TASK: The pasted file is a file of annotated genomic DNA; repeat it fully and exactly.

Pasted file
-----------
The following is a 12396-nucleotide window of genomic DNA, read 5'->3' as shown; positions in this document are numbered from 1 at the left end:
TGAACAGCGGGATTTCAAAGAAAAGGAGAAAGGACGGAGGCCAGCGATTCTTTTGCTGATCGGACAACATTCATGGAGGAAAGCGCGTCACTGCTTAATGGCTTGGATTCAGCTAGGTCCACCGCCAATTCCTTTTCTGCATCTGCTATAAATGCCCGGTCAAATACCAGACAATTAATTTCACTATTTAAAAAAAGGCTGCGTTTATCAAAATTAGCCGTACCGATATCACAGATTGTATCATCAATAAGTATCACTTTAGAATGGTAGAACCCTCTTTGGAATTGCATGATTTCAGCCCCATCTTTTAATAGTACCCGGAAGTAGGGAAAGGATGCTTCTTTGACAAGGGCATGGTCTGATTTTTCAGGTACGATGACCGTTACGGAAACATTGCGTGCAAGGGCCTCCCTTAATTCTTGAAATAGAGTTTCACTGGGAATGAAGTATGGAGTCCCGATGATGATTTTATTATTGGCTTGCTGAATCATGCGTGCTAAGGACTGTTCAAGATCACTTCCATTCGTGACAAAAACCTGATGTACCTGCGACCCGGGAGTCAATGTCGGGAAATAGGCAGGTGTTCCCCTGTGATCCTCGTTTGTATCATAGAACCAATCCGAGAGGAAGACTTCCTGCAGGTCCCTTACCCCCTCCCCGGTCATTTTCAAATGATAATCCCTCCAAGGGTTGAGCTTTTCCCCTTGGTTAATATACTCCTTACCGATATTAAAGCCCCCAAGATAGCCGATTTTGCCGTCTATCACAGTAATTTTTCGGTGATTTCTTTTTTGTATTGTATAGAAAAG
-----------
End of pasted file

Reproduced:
The following is a 12396-nucleotide window of genomic DNA, read 5'->3' as shown; positions in this document are numbered from 1 at the left end:
TGAACAGCGGGATTTCAAAGAAAAGGAGAAAGGACGGAGGCCAGCGATTCTTTTGCTGATCGGACAACATTCATGGAGGAAAGCGCGTCACTGCTTAATGGCTTGGATTCAGCTAGGTCCACCGCCAATTCCTTTTCTGCATCTGCTATAAATGCCCGGTCAAATACCAGACAATTAATTTCACTATTTAAAAAAAGGCTGCGTTTATCAAAATTAGCCGTACCGATATCACAGATTGTATCATCAATAAGTATCACTTTAGAATGGTAGAACCCTCTTTGGAATTGCATGATTTCAGCCCCATCTTTTAATAGTACCCGGAAGTAGGGAAAGGATGCTTCTTTGACAAGGGCATGGTCTGATTTTTCAGGTACGATGACCGTTACGGAAACATTGCGTGCAAGGGCCTCCCTTAATTCTTGAAATAGAGTTTCACTGGGAATGAAGTATGGAGTCCCGATGATGATTTTATTATTGGCTTGCTGAATCATGCGTGCTAAGGACTGTTCAAGATCACTTCCATTCGTGACAAAAACCTGATGTACCTGCGACCCGGGAGTCAATGTCGGGAAATAGGCAGGTGTTCCCCTGTGATCCTCGTTTGTATCATAGAACCAATCCGAGAGGAAGACTTCCTGCAGGTCCCTTACCCCCTCCCCGGTCATTTTCAAATGATAATCCCTCCAAGGGTTGAGCTTTTCCCCTTGGTTAATATACTCCTTACCGATATTAAAGCCCCCAAGATAGCCGATTTTGCCGTCTATCACAGTAATTTTTCGGTGATTTCTTTTTTGTATTGTATAGAAAAG